Into Russia is a leading travel agency providing tours to Russia, with offices in the UK and Canada. They have an excellent blog with high-quality articles about tourist favorites like Moscow and St. Petersburg, and more remote and exotic corners of Russia's huge expanse and 9 time zones. Click on the 'Travel' icon above for more remarkable places to visit, some of them very close to Moscow and St. Petersburg.
Stretching from the Baltic Sea in the west to the Bering Sea in the east, covering more than 17, 000, 000 square kilometres, Russia is a country of an incredible size and charming beauty. From the bustling megalopolises of Moscow and St Petersburg to the quiet romantic towns of Vladimir and Yaroslavl, from the picturesque winding rivers of Volga and Yenisey to the forested mountain peaks of Ural and Altai, Russia has something to offer even to the most demanding tourist. Looking for fresh ideas for your Russian holiday? Here is the list of our top highlights to see in Russia.
Located at the border where Russia meets Finland, Karelia is one of the most scenic places in Russia. It combines the charm of Nordic wilderness with the untouched Russian beauty. Crystal clear lakes, waterfalls and trees growing on the cliffs, Karelia has it all. In fact, the two largest lakes in Europe, Lake Ladoga and Lake Onega, are located here. You can rent a boat, go diving, hiking, or just enjoy a picnic on the bank. One of the must-see places in Karelia is the 10.7-m-high cascade waterfall, Kivach. A favourite place to visit for poets, writers and even Alexander II, the famous Russian monarch. A perfect destination for those who enjoy energetic holidays.
Sharing its border with Kazakstan, Mongolia and China, Altai boasts more than 7000 lakes, snowy mountains, virgin forests and diverse wildlife. Lake Teletskoye or Mount Belukha are the two gems of the region. Surrounded by the mountains and legends, Lake Teletskoe is one of the deepest and clearest in the world. Here you can enjoy the wilderness not only by hiking but also by taking water, bicycle, air and road trips! Meanwhile, Belukha Mountain is Siberia’s highest peak not to be missed. Listed as a UNESCO’s World Natural Heritage, the mountain is a perfect place to go climbing. However, book your trip in advance as you will need to receive special border permits.
From snow-capped mountains and wild lakes to the city break in the western exclave of Russia. Kaliningrad is a unique mixture of Western traditions and Russian culture. Home to Immanuel Kant, the city is home to many museums, theatres and architectural masterpieces. While in Kaliningrad, do not forget to visit the Curonian Spit, a UNESCO World Heritage Site and a special place in Baltic mythology. It will pleasantly surprise you not only by its wild beauty but also by its fauna. Lucky visitors will have a chance to meet the wild deer inhabiting the area.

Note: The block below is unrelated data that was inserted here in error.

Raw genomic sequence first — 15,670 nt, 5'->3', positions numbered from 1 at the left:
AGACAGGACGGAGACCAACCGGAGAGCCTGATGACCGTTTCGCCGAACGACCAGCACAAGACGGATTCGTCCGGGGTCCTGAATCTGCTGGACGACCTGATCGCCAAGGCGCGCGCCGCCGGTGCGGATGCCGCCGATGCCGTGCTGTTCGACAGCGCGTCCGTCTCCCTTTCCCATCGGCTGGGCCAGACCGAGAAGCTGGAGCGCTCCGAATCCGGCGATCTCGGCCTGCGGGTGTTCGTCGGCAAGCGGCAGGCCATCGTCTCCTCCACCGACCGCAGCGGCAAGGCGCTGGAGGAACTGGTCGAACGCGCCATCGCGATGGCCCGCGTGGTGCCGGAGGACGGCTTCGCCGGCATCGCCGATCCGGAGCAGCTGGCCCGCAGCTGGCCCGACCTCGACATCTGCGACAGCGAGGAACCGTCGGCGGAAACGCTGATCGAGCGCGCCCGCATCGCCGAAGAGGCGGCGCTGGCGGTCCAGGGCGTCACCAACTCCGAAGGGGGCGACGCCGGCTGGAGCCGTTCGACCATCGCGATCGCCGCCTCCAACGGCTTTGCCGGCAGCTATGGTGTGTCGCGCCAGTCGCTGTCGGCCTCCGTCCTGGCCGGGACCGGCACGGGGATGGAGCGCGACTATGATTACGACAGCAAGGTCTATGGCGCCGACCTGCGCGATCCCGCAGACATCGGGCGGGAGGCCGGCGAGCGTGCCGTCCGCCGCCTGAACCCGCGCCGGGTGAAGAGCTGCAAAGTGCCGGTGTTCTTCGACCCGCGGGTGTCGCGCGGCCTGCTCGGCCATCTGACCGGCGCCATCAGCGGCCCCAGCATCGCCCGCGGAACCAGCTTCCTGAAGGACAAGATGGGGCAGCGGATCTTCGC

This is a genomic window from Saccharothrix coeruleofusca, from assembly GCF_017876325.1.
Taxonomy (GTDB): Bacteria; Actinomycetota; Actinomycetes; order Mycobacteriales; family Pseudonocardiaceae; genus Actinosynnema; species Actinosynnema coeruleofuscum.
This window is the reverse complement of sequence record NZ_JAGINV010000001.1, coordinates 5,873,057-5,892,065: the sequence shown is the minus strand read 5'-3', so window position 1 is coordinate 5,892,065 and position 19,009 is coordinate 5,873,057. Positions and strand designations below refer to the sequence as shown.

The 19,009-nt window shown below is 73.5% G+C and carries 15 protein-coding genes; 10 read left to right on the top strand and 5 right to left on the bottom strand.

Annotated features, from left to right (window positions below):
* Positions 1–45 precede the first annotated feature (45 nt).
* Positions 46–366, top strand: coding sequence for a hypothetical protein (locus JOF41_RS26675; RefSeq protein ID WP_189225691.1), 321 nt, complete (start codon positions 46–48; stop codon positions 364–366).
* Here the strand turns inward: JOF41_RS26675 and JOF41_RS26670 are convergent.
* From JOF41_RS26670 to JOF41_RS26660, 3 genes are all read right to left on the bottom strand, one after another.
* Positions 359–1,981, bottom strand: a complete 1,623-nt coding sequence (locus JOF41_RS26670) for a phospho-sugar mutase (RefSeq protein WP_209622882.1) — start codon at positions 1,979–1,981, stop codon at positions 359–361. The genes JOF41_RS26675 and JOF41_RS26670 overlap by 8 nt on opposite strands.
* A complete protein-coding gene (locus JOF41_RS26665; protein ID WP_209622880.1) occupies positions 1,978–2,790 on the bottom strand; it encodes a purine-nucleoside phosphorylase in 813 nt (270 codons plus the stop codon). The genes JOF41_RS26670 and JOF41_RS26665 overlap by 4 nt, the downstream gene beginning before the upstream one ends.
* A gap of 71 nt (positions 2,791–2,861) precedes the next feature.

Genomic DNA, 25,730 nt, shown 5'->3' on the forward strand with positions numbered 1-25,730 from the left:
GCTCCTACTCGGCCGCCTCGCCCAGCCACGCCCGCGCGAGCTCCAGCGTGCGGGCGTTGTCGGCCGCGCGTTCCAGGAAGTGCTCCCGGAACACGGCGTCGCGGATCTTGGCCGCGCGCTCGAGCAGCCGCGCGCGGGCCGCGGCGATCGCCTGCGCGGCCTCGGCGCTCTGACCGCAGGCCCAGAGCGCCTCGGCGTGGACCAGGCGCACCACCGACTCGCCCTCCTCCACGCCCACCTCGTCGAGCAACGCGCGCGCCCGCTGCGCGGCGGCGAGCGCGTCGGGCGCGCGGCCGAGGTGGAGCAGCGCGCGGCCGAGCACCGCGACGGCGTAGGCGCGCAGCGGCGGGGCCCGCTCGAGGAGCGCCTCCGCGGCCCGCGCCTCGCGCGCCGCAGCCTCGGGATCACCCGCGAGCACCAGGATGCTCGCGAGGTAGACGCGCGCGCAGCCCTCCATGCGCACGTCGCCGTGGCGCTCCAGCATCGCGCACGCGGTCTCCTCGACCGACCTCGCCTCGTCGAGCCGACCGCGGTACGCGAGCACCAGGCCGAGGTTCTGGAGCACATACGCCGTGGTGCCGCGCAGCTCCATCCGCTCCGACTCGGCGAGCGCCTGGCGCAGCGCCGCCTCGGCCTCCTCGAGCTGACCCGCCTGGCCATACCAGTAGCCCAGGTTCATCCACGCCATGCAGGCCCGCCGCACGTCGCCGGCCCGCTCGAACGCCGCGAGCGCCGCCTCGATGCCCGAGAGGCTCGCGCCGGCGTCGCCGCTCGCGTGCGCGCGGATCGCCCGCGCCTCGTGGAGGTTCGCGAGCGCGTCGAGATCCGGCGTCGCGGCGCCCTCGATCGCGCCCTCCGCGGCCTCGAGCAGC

4 Elton Lake
Elton Lake is a true natural wonder: a saline lake located not far from Volgograd boasts not only its unusual beauty, but also healing powers. Its salted water, also known as Rapa, is believed to help cure different health problems. For that reason, a spa resort and a sanatorium are located in close vicinity of the lake to help people combine relaxation with healthcare. The lake is known since the times of Ivan the Terrible and has always been a place of interest for many centuries. We recommend going to the lake to see the sunset when the lake acquires a light pink tint, it is the time of day which is very popular with photographers!
5 White nights in St Petersburg
From late May to early June St Petersburg turns into the city of continuous daylight. This romantic, lively period is called Belye Nochi or White Nights when for several summer weeks days become indistinguishable from nights. Do not miss this opportunity to enjoy the city 24 hours! The highlight of White Nights is the annual White Nights of St Petersburg Festival full of night-time fun. It traditionally begins with the “Stars of White Nights” at Mariinsky Theatre, which includes almost daily operas and ballets featuring Russian and international stars. Some events are held outdoors too!
The beauty of Lake Baikal has been mesmerising tourists and local alike for centuries. The deepest lake in the world, it attracts visitors with its crystal clean waters and untouched nature. It will pleasantly surprise those keen on hiking as it is surrounded by many hiking paths known as the Great Baikal Trail. The best way to explore it would be to stop at the village of Listvyanka located in close vicinity to the lake and the start of the Great Baikal Trail. Apart from stunning nature, here you can enjoy a number of local museums and a local market with traditional food! You can also rent an all-terrain vehicle or a bike at Baikal-Visit Info Center or go dog-sledging in winter.
7 The Urals
Running from the Kara Sea in the north to Kazakstan in the south the Urals divide Europe and Asia. The Urals are known as the “treasure box” of Russia for their beauty and abundance of natural recourses such as coal, gold, semi-precious stones and more. The region has always inspired writers and poets and was visited by Dmitry Mamin-Sibiryak and Pavel Bazhov, famous Russian writers. When exploring the region do not forget to visit Zyuratkul National Park, a Russian National Park located no more than 200 km away from Chelyabinsk. Zyuratkul National Park is famous for its unique Zyuratkul Lake, known as “Ural Ritsa” for its clear water and breath-taking landscape.
8 Kola Peninsula
Lying almost completely inside the Arctic Circle, Kola Peninsula is a place of unique natural beauty bounded by the White and the Barents seas. The Peninsula is a perfect place to visit for adventure travelers looking for extreme and unusual environments: mountains, forests, endless tundra and wonderful natural life will not leave you indifferent.
9 Caucasus Mountains
Separating the Black and the Caspian Sea, Caucasus mountains are known for their unspoilt nature, fresh air and for hosting the Winter Olympic games in 2014. Mount Elbrus remains one of the main highlights of the region. It is known as the highest mountain in Europe and has been fascinating its visitors for centuries with its picturesque snow peaks and natural beauty! The Elbrus races, international skyrunning competitions ranging from 8 to 77 kilometres in length, regularly takes place in the mountains attracting people from all over the world. The Elbrus mountain has several climbing routs available for true adventure seekers.
10 Black Sea